These efforts include key drivers on hospital units such as setting an anticipated date of discharge, working with the patients and the care management team to get the patient ready for discharge, bringing the family into the discussion with the expectation about date of discharge, then holding all members of the care team accountable to hitting goals, Balcezak says. "For example, the physicians, the nurses, the care management team, and the social workers have to be held accountable."

Managing hospital length of stay and patient throughput is a top concern for clinical officers because it not only impacts cost of care but also is tied to the quality of patient experience and bed capacity.

Embracing clinical stewardship makes care delivery more efficient and cost effective, he says.

"In clinical stewardship, there was a time several years ago when we had an open pharmacy formulary, and you could get virtually any drug at the hospital. You could also order virtually any test," Balcezak says. "That was a time when physician autonomy as well as a lack of clear clinical guidance ruled. Clinical care guidance has become much clearer. How we do utilization review on the inpatient and the outpatient services has changed. Determining appropriate workups, appropriate testing strategies, and appropriate therapeutic regimens has become much clearer."

Clinical stewardship achieves more efficient medical care, which gets patients treatment faster, so it is more efficient financially and timewise for the patient, he says.

"We use the literature to help us guide us on care pathways, which gets us to better outcomes in a more efficient way," Balcezak says.

Coping with growth

Another priority for Balcezak this year is dealing with population growth in Connecticut.

"In the past, both outpatient and inpatient growth stalled. In our Connecticut communities in the late twenty-teens, growth in our population stalled," he says. "There was a net out-migration in Connecticut for at least a couple of years. The pandemic changed that trend. Since the pandemic, we have seen a net increase of particularly younger people seeking to live in Connecticut. We also have seen a growing elderly population."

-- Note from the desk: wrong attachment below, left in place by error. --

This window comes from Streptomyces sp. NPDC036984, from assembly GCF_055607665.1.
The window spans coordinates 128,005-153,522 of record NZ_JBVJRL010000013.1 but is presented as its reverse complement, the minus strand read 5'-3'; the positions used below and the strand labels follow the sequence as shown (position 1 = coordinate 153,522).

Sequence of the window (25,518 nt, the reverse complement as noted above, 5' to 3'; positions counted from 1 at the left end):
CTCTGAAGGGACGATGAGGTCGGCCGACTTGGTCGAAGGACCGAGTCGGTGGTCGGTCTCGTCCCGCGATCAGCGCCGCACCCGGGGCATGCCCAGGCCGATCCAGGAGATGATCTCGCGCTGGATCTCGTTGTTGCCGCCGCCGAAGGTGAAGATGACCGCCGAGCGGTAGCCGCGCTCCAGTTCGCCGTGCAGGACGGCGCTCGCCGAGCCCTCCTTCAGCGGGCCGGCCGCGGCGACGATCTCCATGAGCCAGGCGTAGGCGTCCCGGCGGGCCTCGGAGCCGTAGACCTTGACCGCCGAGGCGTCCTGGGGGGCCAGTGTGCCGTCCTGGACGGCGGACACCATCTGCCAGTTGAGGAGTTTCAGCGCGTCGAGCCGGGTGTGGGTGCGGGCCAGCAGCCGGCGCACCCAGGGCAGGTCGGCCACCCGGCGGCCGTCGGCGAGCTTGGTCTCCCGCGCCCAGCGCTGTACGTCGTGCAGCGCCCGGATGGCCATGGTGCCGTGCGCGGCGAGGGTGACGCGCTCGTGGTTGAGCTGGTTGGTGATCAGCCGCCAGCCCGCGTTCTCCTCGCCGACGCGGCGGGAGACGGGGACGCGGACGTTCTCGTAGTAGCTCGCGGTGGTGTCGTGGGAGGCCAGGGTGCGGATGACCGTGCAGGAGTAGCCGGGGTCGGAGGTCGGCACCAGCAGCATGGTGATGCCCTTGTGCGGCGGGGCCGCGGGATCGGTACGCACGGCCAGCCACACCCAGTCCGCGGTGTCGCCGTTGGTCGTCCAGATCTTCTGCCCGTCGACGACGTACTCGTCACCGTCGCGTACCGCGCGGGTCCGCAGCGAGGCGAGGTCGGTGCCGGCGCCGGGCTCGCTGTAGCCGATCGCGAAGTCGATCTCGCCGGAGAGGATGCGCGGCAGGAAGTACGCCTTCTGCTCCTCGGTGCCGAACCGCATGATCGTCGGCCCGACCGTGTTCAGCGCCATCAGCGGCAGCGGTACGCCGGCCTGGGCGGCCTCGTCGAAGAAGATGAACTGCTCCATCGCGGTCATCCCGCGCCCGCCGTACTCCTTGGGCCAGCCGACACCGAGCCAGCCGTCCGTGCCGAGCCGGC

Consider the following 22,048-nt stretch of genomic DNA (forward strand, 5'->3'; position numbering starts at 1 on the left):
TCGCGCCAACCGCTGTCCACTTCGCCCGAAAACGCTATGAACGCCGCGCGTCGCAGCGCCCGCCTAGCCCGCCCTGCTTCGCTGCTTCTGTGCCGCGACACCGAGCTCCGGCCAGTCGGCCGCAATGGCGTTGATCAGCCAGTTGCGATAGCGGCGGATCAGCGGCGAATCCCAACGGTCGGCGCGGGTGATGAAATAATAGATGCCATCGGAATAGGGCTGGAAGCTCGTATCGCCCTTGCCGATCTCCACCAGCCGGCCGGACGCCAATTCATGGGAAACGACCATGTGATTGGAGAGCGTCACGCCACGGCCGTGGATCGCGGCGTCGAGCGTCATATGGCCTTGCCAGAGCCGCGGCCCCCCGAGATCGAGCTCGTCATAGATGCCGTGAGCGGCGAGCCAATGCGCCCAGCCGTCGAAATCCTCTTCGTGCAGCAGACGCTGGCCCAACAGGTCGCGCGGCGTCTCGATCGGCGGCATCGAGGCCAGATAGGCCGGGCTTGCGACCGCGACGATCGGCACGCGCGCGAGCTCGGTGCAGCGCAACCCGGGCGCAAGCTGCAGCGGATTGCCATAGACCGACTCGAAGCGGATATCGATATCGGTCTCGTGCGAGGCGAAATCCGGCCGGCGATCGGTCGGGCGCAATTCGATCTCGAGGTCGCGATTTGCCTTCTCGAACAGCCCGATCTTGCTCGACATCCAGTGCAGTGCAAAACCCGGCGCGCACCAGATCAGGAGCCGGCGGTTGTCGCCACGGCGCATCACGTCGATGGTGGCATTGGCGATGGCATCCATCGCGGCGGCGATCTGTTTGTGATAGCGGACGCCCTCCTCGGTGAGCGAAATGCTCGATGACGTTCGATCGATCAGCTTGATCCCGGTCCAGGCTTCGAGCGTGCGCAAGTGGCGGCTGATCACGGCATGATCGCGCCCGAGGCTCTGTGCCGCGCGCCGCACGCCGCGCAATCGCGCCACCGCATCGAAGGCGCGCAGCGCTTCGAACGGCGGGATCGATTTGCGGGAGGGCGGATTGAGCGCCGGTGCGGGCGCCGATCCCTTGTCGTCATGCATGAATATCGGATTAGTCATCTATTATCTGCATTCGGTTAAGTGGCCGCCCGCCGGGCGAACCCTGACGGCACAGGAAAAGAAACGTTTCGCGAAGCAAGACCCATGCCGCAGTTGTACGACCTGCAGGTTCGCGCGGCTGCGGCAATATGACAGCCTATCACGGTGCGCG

Growth in the patient population over 65 is a concern for clinical officers nationwide.

Yale New Haven Health is experiencing growth in outpatient and inpatient services, Balcezak says.

"We have had growth across virtually all service lines," he says. "The growth has been between 2% and 4%."

Part of the health system's response to growth has been to launch a healthcare access initiative, Balcezak says. "The access initiative is in conjunction with the Yale School of Medicine to try to improve outpatient access for workups, diagnostics, and therapeutic treatments," he says.

On the inpatient side, Yale New Haven Health has been operating at record capacity, which makes length of stay work and throughput important beyond their impact on cost of care, Balcezak says.

"We cannot create new beds in an instant and we do not have any shuttered units that we can open and operate," he says. "So, the most important things we can do to accommodate inpatient growth is to lower length of stay and improve patient throughput."

Christopher Cheney is the CMO editor at HealthLeaders.


To improve care quality, Yale New Haven Health has launched Care Signature, an initiative designed to give patients the same care no matter where they go in the health system.

The health system's chief clinical officer is helping to achieve a post-pandemic financial turnaround, including lowering length of stay and increasing patient throughput.

Yale New Haven health is coping with population growth, which has increased demand in all service lines.